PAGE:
Department websites

I was thinking about department websites, partly because my own department’s website is terrible, and recently a colleague asked me whether I could suggest some good department sites.

I’ll describe the basic principles for a good department website, and then I’ll comment on a number of examples.

But first: No discussion of academic web pages are complete without referring to the xkcd comic on University websites, so let’s start with that:

xkcd comic: University Websites

Basic principles

Here are what I see to be the basic principles for constructing a department website:

  • Think of the audiences and what they’d be looking for
    • Prospective students
    • Prospective/visiting faculty
    • Current students
    • Collaborators
    • Administrators
    • Current faculty
    • Department staff
  • Keep the important stuff near the top; minimize bloat
  • Here’s the key stuff that should be prominent:
    • Degree programs; courses; how to apply
    • Faculty and student pages
    • Staff contact information
    • Seminars
    • Job opportunities
  • Don’t use stock photos or (even worse!) clip art
  • Avoid deep nesting of information
  • Have meaningful URLs (in particular, don’t let drupal use node/134)
  • Have a consistent style across the official pages — particularly in the location and layout of menus of hyperlinks
  • A prefer minimalism. Think google or apple rather than Microsoft.

Some examples

I briefly perused a number of statistics and biostatistics department websites. Here are my first impressions. The sites for Berkeley, Stanford, and Minnesota Statistics were my favorites.

Hopkins Biostatistics

The key bits are half-way down the page, due to unnecessary (in my mind) school-related crap along the top, plus the news items. The “Quick find” looks-like-a-drop-down-menu at the top right seems to just link to a different department’s web page. The news items at the top result in the menu moving upward when you click on a link (as those news items don’t appear in the subsequent pages).

Harvard Biostatistics

There’s too much school-related crap at the top, but it’s not as bad as the Hopkins site. I like having pages “For Prospective Students,” “For Current Students,“ etc., but they pop to pages that look totally different and lose that menu, so you have to go back and then forward again. “Student Profiles” maybe should just be called “Student Profile” as there doesn’t seem to be more than one. The “BIO” in “BIO Faculty” and “BIO Researchers” was a little confusing: Is it obvious what “BIO” means, and is it really necessary? I’d put the Faculty and Researchers links closer to the top and may try to distinguish the different classes of links: the ones that people are really there for, and then all of the “For Such-and-Such” somewhat separately.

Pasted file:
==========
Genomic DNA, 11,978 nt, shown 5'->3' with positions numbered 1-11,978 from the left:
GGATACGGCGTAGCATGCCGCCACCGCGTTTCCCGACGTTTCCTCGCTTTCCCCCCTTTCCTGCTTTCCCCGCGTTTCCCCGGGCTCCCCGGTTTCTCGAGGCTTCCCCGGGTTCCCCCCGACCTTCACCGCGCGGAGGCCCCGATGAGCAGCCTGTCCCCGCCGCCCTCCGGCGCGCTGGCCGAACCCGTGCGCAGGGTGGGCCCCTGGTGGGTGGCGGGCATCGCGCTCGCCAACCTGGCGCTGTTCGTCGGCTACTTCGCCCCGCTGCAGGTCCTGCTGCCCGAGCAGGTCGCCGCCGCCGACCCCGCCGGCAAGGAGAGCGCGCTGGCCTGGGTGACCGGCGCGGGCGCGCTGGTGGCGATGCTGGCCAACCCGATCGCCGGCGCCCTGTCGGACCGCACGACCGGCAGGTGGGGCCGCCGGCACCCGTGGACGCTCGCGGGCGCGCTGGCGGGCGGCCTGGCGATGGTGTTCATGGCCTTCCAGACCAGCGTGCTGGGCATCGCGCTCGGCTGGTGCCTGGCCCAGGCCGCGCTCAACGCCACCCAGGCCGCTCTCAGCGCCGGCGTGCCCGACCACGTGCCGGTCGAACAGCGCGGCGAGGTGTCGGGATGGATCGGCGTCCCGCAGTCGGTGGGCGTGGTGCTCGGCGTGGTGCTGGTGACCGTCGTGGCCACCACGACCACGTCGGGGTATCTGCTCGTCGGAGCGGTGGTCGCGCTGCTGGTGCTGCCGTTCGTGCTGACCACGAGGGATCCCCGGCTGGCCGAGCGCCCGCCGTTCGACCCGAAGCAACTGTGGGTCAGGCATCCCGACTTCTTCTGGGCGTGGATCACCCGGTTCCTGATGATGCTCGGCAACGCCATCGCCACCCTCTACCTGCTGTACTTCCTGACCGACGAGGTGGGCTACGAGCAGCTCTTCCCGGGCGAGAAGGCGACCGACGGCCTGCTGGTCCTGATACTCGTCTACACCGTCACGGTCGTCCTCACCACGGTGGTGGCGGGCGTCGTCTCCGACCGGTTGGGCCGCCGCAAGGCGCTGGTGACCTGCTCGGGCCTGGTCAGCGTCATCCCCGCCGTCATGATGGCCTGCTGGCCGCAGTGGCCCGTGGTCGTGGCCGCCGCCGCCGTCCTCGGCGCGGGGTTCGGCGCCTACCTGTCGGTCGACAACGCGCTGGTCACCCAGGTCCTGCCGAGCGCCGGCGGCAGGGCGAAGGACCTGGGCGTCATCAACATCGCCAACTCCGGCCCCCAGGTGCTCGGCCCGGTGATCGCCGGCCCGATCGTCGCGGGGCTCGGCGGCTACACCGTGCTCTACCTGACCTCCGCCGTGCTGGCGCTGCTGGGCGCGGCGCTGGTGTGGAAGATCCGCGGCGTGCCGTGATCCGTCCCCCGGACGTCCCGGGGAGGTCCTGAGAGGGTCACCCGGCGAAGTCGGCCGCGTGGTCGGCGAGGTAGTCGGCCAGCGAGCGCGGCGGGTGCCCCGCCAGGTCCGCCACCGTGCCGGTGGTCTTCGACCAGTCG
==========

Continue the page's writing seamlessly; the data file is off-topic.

Washington Biostatistics

Reasonably clean, but a bit of the node/134 problem. And there are two kinds of menus: tabs at the top, and a menu at the right side. I think it’s okay, but it was a bit confusing initially: It wasn’t immediately obvious that I click a different tab to get a different set of menu choices.

UNC-Chapel Hill Biostatistics

The main page looks nice, but the sub-pages have a different format.

NC State Statistics

I generally like it, but why split the faculty list across multiple pages? I see no reason to limit the length of a web page; scrolling is our friend.

Minnesota Biostatistics

Way too much bloat at the top; links all over the place at the bottom

Minnesota Statistics

I like this one. I’m not sure about the color choices, but the site is clean, and it’s easy to navigate. And I like the choice and order of topics in the menu at the left.

Stanford Statistics

I really like this one: Just the facts, plus a picture of Sequoia Hall. There’s a little menu bar at the top that has the key stuff. You want to know about courses or degree programs? Click “Academics.” You want to know about People or Seminars? They’re right there at the top. How do you apply? Click “Admissions.” They could maybe trim the news on the left of the front page; some of it is getting old and at least one of the links doesn’t work anymore.

Berkeley Statistics

Berkeley is slightly better than Stanford. The websites, I mean. It’s simple, there’s a clean little menu at the top, and the menus at the top have clear little drop-down menus when you hover over things. I like that they use more horizontal space. I guess I wouldn’t put “Seminars” under “Research” Nor would I put “Alumni Connections” under “Industry.” So there are ways in which Stanford is better than Berkeley.

Michigan Biostatistics

The front page looks a bit cluttered. And they list University rankings front and center, which is a bit of an embarrassment. There’s a bit of school-related stuff at the top, but it’s not as bothersome as some others. There may be too many choices on the left. It’s hard to pick out the ones you want, even if they’re there. And “Students“ should really be “For Students,” while “Careers” should really be “Alumni Profiles.”

Of course, I could look at a ton more, but I’m sort of sick of this. Go have a look yourself, and let me know if you find good ones.

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5 Responses to “Department websites”

  1. Thomas Lumley Says:

    Ours isn’t too bad: the biggest problem is that it takes two clicks to find our postal address.

  2. CK Says:

    Thanks ! This is super helpful !!

  3. MK Says:

    Thomas just beat me to it, the graduate profile is really useful for prospective students.

  4. JW Says:

    Virginia Commonwealth U Biostat has done a really nice job, IMO: http://www.biostatistics.vcu.edu/

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